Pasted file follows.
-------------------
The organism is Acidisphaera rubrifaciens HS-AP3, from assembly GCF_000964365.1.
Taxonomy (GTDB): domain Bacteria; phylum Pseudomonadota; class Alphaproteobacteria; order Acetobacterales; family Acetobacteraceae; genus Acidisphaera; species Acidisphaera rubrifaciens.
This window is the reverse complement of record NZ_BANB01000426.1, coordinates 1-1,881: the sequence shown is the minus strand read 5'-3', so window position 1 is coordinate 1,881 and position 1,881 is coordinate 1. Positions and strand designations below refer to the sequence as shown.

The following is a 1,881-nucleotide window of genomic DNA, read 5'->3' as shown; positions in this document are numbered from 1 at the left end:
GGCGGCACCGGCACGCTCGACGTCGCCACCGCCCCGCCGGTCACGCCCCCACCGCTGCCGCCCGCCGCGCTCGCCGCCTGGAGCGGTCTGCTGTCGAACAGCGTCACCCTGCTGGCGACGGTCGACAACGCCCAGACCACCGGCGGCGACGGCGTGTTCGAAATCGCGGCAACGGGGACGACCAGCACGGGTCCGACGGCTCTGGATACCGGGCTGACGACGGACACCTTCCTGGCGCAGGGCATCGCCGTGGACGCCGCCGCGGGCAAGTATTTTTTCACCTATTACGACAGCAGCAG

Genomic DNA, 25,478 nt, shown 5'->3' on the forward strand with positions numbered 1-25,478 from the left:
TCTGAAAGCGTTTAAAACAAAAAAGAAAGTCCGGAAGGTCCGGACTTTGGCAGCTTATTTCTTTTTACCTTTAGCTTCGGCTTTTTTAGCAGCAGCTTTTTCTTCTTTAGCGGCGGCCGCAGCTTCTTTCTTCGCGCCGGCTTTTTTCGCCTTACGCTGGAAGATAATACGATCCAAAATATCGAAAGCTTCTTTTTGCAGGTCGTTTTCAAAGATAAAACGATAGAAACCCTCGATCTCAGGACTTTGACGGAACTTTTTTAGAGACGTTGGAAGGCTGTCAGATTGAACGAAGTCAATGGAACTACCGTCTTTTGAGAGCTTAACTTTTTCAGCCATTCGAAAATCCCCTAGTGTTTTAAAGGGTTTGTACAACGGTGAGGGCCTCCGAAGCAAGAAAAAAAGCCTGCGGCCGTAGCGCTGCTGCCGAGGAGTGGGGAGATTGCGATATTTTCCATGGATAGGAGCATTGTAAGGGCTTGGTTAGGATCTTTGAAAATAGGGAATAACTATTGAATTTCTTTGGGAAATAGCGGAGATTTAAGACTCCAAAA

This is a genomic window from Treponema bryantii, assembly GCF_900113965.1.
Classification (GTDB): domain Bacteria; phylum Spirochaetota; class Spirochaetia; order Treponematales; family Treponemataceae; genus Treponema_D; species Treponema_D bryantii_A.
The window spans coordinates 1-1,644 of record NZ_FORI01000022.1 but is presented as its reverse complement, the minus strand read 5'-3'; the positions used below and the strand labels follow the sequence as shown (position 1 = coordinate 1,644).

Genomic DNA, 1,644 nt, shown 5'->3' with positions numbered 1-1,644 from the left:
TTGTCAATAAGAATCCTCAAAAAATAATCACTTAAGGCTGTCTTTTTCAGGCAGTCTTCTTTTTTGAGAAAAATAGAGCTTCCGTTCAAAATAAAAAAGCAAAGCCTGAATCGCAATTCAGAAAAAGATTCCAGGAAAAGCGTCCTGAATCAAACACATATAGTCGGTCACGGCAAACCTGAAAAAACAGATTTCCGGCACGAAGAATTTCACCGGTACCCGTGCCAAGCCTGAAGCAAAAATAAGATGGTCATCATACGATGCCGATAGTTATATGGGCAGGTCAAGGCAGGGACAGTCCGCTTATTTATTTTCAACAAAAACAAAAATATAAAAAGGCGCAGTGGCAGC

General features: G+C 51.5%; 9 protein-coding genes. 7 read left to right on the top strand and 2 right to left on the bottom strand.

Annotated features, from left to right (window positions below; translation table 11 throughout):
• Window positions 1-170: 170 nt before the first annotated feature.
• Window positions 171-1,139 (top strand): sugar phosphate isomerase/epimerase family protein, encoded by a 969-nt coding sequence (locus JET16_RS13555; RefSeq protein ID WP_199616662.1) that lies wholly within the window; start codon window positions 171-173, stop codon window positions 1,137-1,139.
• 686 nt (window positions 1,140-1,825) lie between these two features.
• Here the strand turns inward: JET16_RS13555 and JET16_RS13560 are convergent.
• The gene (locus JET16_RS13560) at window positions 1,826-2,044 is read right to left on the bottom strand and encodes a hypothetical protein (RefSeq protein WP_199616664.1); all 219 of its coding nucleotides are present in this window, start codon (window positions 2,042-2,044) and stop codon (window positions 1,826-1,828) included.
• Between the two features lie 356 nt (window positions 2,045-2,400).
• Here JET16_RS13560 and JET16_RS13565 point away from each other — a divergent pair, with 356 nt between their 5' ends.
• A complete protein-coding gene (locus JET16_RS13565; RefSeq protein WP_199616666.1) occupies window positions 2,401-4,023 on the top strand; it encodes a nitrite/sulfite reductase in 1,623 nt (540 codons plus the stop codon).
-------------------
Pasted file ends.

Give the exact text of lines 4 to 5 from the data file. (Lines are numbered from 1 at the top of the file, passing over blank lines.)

The following is a 1,881-nucleotide window of genomic DNA, read 5'->3' as shown; positions in this document are numbered from 1 at the left end:
GGCGGCACCGGCACGCTCGACGTCGCCACCGCCCCGCCGGTCACGCCCCCACCGCTGCCGCCCGCCGCGCTCGCCGCCTGGAGCGGTCTGCTGTCGAACAGCGTCACCCTGCTGGCGACGGTCGACAACGCCCAGACCACCGGCGGCGACGGCGTGTTCGAAATCGCGGCAACGGGGACGACCAGCACGGGTCCGACGGCTCTGGATACCGGGCTGACGACGGACACCTTCCTGGCGCAGGGCATCGCCGTGGACGCCGCCGCGGGCAAGTATTTTTTCACCTATTACGACAGCAGCAG